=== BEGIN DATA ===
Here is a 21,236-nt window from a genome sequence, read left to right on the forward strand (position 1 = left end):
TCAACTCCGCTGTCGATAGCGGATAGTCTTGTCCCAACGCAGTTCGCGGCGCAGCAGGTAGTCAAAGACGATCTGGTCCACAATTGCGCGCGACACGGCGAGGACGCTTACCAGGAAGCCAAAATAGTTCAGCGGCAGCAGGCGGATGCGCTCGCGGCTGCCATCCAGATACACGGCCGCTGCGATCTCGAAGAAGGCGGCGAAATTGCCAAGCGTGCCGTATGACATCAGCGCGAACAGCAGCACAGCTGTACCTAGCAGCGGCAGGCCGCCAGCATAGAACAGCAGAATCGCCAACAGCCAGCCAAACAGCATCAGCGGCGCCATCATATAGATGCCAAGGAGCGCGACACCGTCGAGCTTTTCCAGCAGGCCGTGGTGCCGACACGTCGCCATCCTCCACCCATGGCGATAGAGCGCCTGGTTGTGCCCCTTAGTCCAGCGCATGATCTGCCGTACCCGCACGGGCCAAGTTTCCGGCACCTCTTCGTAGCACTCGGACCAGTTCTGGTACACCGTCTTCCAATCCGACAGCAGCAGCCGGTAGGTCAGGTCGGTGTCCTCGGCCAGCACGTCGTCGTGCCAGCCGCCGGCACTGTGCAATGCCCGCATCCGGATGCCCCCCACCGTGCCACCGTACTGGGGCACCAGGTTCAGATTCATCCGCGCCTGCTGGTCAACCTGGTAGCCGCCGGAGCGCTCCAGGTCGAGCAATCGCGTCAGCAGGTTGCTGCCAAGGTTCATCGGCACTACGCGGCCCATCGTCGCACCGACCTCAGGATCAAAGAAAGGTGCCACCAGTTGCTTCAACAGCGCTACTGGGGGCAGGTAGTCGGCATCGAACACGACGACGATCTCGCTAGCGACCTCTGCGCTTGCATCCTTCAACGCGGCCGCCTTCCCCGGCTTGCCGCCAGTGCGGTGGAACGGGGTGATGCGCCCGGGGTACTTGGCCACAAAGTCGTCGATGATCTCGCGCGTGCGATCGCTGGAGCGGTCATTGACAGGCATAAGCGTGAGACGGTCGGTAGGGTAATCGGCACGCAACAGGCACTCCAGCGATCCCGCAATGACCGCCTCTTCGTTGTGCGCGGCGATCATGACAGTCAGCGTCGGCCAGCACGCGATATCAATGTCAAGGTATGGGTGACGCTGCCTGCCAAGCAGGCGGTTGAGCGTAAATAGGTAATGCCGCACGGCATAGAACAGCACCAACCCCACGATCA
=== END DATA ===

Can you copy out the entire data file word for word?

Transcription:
Here is a 21,236-nt window from a genome sequence, read left to right on the forward strand (position 1 = left end):
TCAACTCCGCTGTCGATAGCGGATAGTCTTGTCCCAACGCAGTTCGCGGCGCAGCAGGTAGTCAAAGACGATCTGGTCCACAATTGCGCGCGACACGGCGAGGACGCTTACCAGGAAGCCAAAATAGTTCAGCGGCAGCAGGCGGATGCGCTCGCGGCTGCCATCCAGATACACGGCCGCTGCGATCTCGAAGAAGGCGGCGAAATTGCCAAGCGTGCCGTATGACATCAGCGCGAACAGCAGCACAGCTGTACCTAGCAGCGGCAGGCCGCCAGCATAGAACAGCAGAATCGCCAACAGCCAGCCAAACAGCATCAGCGGCGCCATCATATAGATGCCAAGGAGCGCGACACCGTCGAGCTTTTCCAGCAGGCCGTGGTGCCGACACGTCGCCATCCTCCACCCATGGCGATAGAGCGCCTGGTTGTGCCCCTTAGTCCAGCGCATGATCTGCCGTACCCGCACGGGCCAAGTTTCCGGCACCTCTTCGTAGCACTCGGACCAGTTCTGGTACACCGTCTTCCAATCCGACAGCAGCAGCCGGTAGGTCAGGTCGGTGTCCTCGGCCAGCACGTCGTCGTGCCAGCCGCCGGCACTGTGCAATGCCCGCATCCGGATGCCCCCCACCGTGCCACCGTACTGGGGCACCAGGTTCAGATTCATCCGCGCCTGCTGGTCAACCTGGTAGCCGCCGGAGCGCTCCAGGTCGAGCAATCGCGTCAGCAGGTTGCTGCCAAGGTTCATCGGCACTACGCGGCCCATCGTCGCACCGACCTCAGGATCAAAGAAAGGTGCCACCAGTTGCTTCAACAGCGCTACTGGGGGCAGGTAGTCGGCATCGAACACGACGACGATCTCGCTAGCGACCTCTGCGCTTGCATCCTTCAACGCGGCCGCCTTCCCCGGCTTGCCGCCAGTGCGGTGGAACGGGGTGATGCGCCCGGGGTACTTGGCCACAAAGTCGTCGATGATCTCGCGCGTGCGATCGCTGGAGCGGTCATTGACAGGCATAAGCGTGAGACGGTCGGTAGGGTAATCGGCACGCAACAGGCACTCCAGCGATCCCGCAATGACCGCCTCTTCGTTGTGCGCGGCGATCATGACAGTCAGCGTCGGCCAGCACGCGATATCAATGTCAAGGTATGGGTGACGCTGCCTGCCAAGCAGGCGGTTGAGCGTAAATAGGTAATGCCGCACGGCATAGAACAGCACCAACCCCACGATCA